Published: 10th June 2020
Delhi HC says DU can now conduct OB online exams, much to teachers and students' angst
The decision was criticised previously by a lot of teacher and student organisations. The DUSU, however, welcomed the university's stand
The Delhi High Court has said that they will not stop or interfere in the varsity's decision to hold open book online exams in light of the COVID-19 pandemic and the lockdown. While hearing a petition against this by the National Federation of the Blind, the Delhi High Court on June 9 said that it would not interfere in the matter. However, it had asked the university and the UGC to work out a solution to also enable disabled students to write the examinations.
The court had observed, "We are of the prima facie view that once the academic authorities competent to take a decision in this regard have taken a decision to hold an examination and to, besides the examination tentatively scheduled from July 1, 2020, also hold a physical examination later, as and when the present situation improves, for those unable to participate in the said examination, there is no need to interfere in the decision of the academic authorities."
The University of Delhi's decision to conduct online Open Book Examinations for its final year students had created a lot of hue and cry among the teacher and student community. A while ago, various organisations had conducted online and offline protests against this. Previously, various surveys had stated that Open Book Examinations will not be a practical solution. Many did not have gadgets to appear for the examinations. A lot of them raised concerns over a lack of a proper system to monitor for malpractice too.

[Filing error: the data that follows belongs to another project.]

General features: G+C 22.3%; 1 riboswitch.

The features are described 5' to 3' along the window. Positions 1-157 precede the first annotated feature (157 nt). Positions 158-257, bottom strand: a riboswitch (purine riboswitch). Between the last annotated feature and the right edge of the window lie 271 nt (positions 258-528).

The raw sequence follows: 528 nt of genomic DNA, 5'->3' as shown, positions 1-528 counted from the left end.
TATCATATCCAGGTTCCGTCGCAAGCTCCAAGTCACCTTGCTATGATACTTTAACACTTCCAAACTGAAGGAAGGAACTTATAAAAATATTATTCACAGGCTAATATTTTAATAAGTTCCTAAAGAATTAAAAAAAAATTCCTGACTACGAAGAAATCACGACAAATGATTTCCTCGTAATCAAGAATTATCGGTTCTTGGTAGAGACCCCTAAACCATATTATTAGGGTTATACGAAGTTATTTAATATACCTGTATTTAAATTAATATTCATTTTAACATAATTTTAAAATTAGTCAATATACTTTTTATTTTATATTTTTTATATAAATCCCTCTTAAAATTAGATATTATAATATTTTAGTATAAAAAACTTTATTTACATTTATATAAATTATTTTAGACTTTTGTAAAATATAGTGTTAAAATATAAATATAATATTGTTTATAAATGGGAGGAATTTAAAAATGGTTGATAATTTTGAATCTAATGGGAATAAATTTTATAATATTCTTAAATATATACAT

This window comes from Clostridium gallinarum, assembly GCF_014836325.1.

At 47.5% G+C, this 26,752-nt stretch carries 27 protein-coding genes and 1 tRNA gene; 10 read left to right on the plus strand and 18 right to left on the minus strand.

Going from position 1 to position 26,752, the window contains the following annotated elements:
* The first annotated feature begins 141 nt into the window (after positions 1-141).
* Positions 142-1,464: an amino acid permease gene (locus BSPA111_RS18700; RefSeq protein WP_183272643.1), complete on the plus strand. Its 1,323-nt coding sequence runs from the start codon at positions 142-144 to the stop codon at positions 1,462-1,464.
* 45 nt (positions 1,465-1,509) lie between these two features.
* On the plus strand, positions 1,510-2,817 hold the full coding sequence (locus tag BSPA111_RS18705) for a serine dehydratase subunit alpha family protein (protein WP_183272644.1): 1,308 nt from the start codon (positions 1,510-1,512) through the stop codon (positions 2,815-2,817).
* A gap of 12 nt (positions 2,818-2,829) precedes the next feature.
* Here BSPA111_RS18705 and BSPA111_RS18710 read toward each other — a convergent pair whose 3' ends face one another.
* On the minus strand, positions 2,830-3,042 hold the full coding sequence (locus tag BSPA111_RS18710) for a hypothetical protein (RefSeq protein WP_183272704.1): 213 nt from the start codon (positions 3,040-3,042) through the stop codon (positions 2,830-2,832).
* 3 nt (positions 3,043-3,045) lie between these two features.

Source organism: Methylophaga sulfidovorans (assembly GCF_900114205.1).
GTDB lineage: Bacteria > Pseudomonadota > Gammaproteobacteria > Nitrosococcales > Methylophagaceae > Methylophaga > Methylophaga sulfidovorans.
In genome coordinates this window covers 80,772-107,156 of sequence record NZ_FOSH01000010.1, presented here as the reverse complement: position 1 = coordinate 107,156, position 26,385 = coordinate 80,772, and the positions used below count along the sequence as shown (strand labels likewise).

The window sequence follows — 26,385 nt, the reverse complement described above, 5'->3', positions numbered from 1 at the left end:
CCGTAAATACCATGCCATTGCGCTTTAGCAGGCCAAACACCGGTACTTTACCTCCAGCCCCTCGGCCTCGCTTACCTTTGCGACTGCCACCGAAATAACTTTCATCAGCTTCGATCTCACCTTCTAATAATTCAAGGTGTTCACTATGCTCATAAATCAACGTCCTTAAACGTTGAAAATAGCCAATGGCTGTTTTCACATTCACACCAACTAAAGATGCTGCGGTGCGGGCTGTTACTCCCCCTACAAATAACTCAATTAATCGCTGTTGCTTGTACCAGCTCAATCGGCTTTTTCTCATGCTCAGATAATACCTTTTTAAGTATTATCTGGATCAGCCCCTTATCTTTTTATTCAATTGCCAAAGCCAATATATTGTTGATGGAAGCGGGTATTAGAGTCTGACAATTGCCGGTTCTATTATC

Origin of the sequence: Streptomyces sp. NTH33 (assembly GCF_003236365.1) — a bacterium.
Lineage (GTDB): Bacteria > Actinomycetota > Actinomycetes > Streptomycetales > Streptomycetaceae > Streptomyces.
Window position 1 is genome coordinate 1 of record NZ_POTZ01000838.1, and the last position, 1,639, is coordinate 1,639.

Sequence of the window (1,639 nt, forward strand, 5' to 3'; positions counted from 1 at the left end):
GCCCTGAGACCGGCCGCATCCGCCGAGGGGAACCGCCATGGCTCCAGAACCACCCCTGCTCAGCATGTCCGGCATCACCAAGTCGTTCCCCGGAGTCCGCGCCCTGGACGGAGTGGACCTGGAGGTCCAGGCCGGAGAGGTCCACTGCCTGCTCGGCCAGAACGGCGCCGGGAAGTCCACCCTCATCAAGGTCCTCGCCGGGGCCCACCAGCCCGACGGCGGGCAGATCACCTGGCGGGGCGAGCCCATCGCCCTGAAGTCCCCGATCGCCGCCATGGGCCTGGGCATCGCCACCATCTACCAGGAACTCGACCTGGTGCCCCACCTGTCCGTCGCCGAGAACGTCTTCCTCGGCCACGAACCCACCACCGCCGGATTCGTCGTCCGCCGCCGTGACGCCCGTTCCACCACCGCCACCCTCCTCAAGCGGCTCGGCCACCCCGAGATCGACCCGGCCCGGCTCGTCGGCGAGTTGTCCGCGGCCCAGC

Commenting on the ruling, Rajib Ray, President, Delhi University Teachers' Association said, "Whatever is good for the first and second-year students should be valid for the final year students too." The university has already announced that the first-year, second-year students will be promoted and marks will be awarded on the basis of past performance and internal assessment.
DUSU president Akshit Dahiya was yet to see the judgment. "We agree that there's no 'one size fits all' solution here. The university had agreed to our demand for conducting offline examinations for students who do not have access to the internet. We welcome that," he says. "There should also be a centralised system in place for students to access study materials," he added.
Understandably, this did not go down well with the students. A lot of DU students had raised their concerns about them not having their study materials, three weeks away from the examinations. "How can we write the open book examination when we do not have books?" asked a student of Sree Ram College of Commerce. "Also, we question the merit of the conduct of these examinations," she said. The judgment, however, says that the university has assured it "the study material of any of the students is locked in the hostel rooms, which the students were directed to vacate, the provision shall be made to enable the students to collect the said material as and when desired by them."